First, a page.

Students' Stories: Junior from USC

Every year I talk with past clients; their stories are inspiring.  When a college is a good fit, opportunities abound and sharing my students’ stories lets you imagine the possibilities. Here’s a story from a University of Southern California junior. The original Road Trip blog, which conveys my “aha moments” on USC’s campus, is here.

When applying to college, journalism and maybe psychology were the majors Sara had in mind.  Accepted to USC’s Annenberg School of Journalism, she chose the Thematic Option, a challenging freshman program with small classes, engagement with professors, and a serious amount of interdisciplinary reading built around themes that satisfies general ed requirements.  Sara quickly (as a freshman—full disclosure: she was the youngest) began doing research with a psychology professor and in her sophomore year was trained on USC’s MRI machine.  Extracurricular activities freshman and sophomore years included tutoring at a local school and, over the summer, being a teacher’s assistant at the Summer Institute for the Gifted where she was able to teach psychology classes.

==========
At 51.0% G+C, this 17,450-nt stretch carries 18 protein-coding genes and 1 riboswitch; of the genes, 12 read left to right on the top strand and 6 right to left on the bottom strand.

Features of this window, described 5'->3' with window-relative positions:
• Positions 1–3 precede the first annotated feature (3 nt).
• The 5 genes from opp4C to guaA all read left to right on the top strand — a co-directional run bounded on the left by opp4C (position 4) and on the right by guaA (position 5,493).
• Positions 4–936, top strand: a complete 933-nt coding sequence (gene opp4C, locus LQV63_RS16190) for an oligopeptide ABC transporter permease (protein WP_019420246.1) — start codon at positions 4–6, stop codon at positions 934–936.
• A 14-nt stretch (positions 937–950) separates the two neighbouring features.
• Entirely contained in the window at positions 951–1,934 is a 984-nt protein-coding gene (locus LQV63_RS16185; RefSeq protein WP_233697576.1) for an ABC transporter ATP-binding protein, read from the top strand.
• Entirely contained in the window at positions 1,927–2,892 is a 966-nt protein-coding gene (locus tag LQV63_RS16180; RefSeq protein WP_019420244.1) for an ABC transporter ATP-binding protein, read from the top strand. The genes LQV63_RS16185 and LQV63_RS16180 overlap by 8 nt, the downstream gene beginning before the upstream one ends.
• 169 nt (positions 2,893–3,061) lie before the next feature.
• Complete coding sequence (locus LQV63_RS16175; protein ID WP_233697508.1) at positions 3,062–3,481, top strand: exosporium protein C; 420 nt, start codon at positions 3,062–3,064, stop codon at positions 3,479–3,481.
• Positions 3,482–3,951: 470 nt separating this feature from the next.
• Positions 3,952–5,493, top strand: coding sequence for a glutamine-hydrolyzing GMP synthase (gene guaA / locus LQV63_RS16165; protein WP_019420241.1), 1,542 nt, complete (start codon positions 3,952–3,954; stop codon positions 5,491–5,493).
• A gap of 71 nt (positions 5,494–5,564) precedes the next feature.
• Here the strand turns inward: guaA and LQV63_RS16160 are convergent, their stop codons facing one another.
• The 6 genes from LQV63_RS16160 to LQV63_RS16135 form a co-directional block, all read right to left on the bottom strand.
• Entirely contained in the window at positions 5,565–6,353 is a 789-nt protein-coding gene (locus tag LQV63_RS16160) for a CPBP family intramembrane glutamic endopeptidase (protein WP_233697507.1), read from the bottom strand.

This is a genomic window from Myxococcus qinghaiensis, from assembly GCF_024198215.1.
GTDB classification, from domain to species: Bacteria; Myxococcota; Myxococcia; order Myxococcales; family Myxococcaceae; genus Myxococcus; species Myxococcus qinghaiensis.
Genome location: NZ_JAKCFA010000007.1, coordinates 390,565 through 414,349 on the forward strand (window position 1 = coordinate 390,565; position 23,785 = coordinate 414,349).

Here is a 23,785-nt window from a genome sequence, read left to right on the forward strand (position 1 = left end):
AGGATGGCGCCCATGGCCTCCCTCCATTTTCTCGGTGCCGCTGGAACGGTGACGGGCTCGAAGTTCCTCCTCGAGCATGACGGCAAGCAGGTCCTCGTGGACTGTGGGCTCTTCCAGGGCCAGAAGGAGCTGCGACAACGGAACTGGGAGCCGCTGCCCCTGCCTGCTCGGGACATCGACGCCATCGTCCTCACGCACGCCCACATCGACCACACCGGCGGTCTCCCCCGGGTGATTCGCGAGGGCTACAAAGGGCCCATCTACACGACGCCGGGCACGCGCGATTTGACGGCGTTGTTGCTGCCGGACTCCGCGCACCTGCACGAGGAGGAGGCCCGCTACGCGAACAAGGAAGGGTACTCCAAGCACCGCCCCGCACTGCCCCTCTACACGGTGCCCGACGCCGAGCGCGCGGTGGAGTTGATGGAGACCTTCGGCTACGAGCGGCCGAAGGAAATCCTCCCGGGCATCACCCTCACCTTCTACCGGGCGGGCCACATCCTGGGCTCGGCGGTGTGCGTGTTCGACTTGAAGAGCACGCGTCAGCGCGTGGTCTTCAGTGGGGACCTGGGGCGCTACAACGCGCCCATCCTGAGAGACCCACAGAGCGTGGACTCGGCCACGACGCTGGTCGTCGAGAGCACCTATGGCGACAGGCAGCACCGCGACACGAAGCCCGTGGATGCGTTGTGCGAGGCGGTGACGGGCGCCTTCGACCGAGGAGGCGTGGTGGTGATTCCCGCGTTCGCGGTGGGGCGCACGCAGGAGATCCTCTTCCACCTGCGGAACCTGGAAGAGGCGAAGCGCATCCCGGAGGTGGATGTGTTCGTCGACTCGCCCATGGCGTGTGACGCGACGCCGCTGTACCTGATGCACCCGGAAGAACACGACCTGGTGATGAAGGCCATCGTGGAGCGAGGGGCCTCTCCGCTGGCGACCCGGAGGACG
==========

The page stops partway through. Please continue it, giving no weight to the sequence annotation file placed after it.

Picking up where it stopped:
I recently spoke with Sara a few days into her London study abroad.   All four of the courses she is taking will count toward her major and be included in her GPA. The program is an Annenberg program (there’s one in London and one in Rome) taught by USC British faculty (note that the majority of colleges’ semester abroad programs provide credit without GPA impact). Travel through Europe is definitely on Sara’s semester agenda, once she gets the lay of the land. The program, as is true of most study abroad programs, encourages travel by having no classes on Fridays. 

Looking forward, research and tutoring, have come together as Sara’s current interest is in psychology research related to education.  She’s applying for summer research opportunities now and can envision a research career in academia or possibly in a clinical environment – something she plans to experience her senior year. Journalism remains interesting, but no longer a career path.